My time was my slowest (of course), at 5:25:17 but in many ways it carried more positives than the headline figure might suggest. I had persevered, I had finished, I wasn't complete broken (my heel had not worsen dramatically), I had enjoyed the warmth of the marathon family, I found a sense of fun in the 'failure', I had the most wonderful wife, kids and family supporting my madness... there was nothing bad in any of that.

I saw the physio the day after and I think he was impressed that I hadn't destroyed my legs any more than any other marathon finisher after the issues I had had pre-race. A rub down set me up for recovery, as did a 40minute swim float in the pool. Today I am considering my plans for the autumn season and what my new targets will be... the running bug hasn't gone anywhere in the face of a such poor race :-)

Race review
The organisation was close to flawless, there was plenty of provision for the warm weather. The race team were all superbly helpful, and always encouraging. The course is not the pancake flat stuff of a huge city marathon but was extremely well marked and no one can really complain about the rolling under- and over- passes in the second half (especially if you pace your effort properly). Having a stadium start and finish is just awesome in the facilities / shelter it provides runners (pre- and post- race) and the spectators during the race. The MK dons really do have quite the impressive facility. Would I do it again? Of course, though I may leave it a year in order to try a different spring race next year, I don't run many marathons after-all ;-)

Post race links:-
BBC Three Counties Radio - Milton Keynes Marathon 2014 shorts (there are six)

Thursday, March 20, 2014

Like a bull at a gate

And so it seems I charged into things like the proverbial bull, and it hasn't done me any good. I dived back into trained and developed some niggles. Niggles became aches, which then became pain, which then became an inability to run. There is something wrong with my heel that is stopping me running, and worse still slowing me walking. After a whole week of TLC, anti-inflammatories and stretching it is really no better and the next port of call is the doctors or the physiotherapists...

...the saddest part is that I haven't had this much pure unadulterated drive to run in a long time and I can't. In the last few days I've spent over 4 hours on a stationery bike in lieu of running, and it just isn't the same. I can only hope when the professionals take a look at it there are some quick things I can do to get back on the move.

Thursday, March 13, 2014

Very quick three things thursday - without pictures or hyperbole

No pictures - sorry, I am out of picture fodder and need to go around capturing some stuff. It probably stems from an overly busy work schedule of late, but I will try harder.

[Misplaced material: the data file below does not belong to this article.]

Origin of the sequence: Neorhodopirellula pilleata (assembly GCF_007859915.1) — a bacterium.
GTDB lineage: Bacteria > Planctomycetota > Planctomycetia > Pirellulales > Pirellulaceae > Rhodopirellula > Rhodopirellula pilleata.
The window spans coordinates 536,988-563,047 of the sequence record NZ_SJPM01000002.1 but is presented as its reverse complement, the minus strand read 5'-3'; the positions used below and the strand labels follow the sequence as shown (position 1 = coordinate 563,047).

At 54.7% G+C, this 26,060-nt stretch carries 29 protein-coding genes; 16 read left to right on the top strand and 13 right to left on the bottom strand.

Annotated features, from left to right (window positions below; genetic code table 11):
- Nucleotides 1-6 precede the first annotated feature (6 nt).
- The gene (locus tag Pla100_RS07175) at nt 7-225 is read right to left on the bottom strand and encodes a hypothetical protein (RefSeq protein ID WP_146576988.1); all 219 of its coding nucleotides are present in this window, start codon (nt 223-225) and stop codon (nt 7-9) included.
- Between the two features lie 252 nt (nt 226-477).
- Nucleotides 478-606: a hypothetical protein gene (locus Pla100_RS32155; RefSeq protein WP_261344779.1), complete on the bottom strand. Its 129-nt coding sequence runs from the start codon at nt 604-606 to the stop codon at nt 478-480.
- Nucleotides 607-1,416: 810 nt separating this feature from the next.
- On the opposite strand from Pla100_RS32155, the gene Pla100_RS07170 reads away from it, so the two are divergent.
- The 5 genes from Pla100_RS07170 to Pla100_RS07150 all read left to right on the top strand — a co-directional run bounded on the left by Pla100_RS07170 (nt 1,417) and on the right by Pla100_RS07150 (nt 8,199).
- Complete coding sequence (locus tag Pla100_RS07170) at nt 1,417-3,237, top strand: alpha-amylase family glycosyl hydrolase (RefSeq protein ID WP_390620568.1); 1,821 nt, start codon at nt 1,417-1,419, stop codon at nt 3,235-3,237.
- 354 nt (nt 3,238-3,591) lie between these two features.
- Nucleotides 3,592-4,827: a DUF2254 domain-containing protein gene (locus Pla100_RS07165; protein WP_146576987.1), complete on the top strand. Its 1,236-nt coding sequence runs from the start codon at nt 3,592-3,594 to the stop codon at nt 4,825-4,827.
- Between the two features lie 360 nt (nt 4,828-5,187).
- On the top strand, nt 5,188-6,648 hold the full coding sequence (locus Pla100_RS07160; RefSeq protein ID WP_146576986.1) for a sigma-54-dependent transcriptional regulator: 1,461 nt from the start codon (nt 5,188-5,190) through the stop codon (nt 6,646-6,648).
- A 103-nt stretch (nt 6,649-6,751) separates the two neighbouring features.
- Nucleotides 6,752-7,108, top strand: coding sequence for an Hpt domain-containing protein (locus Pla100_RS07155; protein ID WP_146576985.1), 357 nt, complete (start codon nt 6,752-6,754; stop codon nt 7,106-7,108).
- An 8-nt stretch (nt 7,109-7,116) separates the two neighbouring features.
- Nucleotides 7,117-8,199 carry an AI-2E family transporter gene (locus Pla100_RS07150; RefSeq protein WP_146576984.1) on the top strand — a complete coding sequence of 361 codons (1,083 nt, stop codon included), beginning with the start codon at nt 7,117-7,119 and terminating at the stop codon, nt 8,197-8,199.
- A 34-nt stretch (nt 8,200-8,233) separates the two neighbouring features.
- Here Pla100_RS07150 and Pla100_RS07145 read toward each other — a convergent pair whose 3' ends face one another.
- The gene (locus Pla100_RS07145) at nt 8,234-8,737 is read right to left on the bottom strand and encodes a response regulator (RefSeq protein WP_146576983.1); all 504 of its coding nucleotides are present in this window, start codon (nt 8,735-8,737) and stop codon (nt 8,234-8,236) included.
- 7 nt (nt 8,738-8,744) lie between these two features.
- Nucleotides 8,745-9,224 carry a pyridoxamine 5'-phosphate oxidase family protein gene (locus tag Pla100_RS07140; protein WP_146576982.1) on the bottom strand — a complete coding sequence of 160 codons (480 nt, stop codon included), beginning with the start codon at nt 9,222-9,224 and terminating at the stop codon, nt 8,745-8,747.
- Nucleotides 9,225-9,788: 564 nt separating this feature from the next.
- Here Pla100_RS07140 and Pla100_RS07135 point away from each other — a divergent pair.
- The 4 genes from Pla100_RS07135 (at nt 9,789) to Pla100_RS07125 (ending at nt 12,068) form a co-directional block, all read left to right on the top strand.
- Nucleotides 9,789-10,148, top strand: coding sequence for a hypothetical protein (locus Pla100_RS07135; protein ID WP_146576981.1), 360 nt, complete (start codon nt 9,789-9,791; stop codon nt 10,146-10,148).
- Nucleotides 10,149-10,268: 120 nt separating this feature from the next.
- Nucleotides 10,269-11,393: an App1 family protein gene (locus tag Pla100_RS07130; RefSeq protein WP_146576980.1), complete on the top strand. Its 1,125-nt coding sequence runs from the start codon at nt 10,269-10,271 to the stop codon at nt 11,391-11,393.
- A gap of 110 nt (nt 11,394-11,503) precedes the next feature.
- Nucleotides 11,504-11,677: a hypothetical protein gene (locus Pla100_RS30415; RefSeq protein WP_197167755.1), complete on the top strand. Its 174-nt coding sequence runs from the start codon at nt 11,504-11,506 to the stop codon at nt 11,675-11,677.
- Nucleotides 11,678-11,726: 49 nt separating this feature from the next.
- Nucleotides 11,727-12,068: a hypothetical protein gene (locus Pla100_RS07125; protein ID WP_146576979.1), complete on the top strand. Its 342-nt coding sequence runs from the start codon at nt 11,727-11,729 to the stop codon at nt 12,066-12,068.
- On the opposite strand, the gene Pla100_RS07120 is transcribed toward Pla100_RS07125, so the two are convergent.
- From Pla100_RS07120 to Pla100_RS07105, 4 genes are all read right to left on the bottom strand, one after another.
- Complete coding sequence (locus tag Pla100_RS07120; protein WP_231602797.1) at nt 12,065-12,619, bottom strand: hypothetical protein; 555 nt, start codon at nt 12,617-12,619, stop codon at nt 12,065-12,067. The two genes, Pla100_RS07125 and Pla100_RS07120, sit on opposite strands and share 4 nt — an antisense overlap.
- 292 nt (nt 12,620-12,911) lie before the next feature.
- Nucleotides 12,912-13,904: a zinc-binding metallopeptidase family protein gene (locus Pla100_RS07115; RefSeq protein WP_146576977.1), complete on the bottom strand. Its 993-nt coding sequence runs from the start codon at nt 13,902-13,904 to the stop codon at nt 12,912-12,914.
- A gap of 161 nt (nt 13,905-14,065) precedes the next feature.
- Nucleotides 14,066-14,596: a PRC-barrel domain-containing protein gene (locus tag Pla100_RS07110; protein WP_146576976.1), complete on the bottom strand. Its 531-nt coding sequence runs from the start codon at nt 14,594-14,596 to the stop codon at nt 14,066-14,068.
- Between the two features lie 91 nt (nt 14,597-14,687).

Hyperbole - reading back my through my blog of late I have notice my predilection for hyperbolic post titles (which at times are let down my the ramblings they lead to), and more than occasional over use of exclamation marks!!!!!!! I hereby promise that neither of things are likely to change, oh okay I will be trying.

Marathon talk - more substantial than any of the above and a great source of material to boast your running IQ.

Running - I seem to have found a new groove, Thursday I rest - tomorrow I Friday Fartlek!

Tuesday, March 11, 2014

Only when I'm planking

The New Year brought many things and one of them was planking, I have even been chased a few times by the plank police. Right around now you might be wondering, "What the heck is this guy on about?" or alternatively you might be feeling the spark of recognition of the social media meme that is #Plankaday

Its a challenge to do a plank at least once a day and tweet about it. Core strength is often overlooked as we go about our daily lives, and a strong core can be aided by using the simple plank exercise (as well as many other exercises). The beauty is that a plank is simple, and that Twitter keeps you accountable (and likely to keep doing it).

Really?..... Who? What? Where? When? Why?... go really see what it is all about go see Sherry Pagoto's page at -

I like my life simple and straight-forward so laying down with a timer is hardly difficult to organise on any given day. It seems to be paying off and my times are improving - follow my Twitter account to see the stream of (almost) daily efforts -  [there's a link over there on the right too].

Sunday, March 09, 2014

Sunday - run day

Okay so my training has been more stop-start than a stop-start thing, but it was good to hit a second Sunday long run in two weeks [ssssh]... with no apparent niggles (!). I wandered out into the sunshine (my eyes burning as we've seen so little of the big yellow globe in the sky in the U.K. of late), and knew nothing else than I planned to return in 100 minutes - the marathon training plan said so.

I kind of made up my route, avoiding this taking in that (the park mostly), and turned around after 50 mins to see what it all looked like in the opposite direction. My pace was very akin to the Bath Half last week, and like last week I managed to keep a lid on the first half of the run meaning I negative split the trip.